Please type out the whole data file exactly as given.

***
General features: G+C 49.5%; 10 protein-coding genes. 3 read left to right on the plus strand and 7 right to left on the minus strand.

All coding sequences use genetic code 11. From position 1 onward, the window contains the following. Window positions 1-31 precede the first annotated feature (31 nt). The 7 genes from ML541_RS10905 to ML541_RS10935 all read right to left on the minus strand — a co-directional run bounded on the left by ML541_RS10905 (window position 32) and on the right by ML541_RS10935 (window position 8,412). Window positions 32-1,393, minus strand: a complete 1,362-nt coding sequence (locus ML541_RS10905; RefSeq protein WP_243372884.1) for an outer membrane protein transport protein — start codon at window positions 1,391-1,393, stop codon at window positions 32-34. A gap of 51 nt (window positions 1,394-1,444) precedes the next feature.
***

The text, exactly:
General features: G+C 49.5%; 10 protein-coding genes. 3 read left to right on the plus strand and 7 right to left on the minus strand.

All coding sequences use genetic code 11. From position 1 onward, the window contains the following. Window positions 1-31 precede the first annotated feature (31 nt). The 7 genes from ML541_RS10905 to ML541_RS10935 all read right to left on the minus strand — a co-directional run bounded on the left by ML541_RS10905 (window position 32) and on the right by ML541_RS10935 (window position 8,412). Window positions 32-1,393, minus strand: a complete 1,362-nt coding sequence (locus ML541_RS10905; RefSeq protein WP_243372884.1) for an outer membrane protein transport protein — start codon at window positions 1,391-1,393, stop codon at window positions 32-34. A gap of 51 nt (window positions 1,394-1,444) precedes the next feature.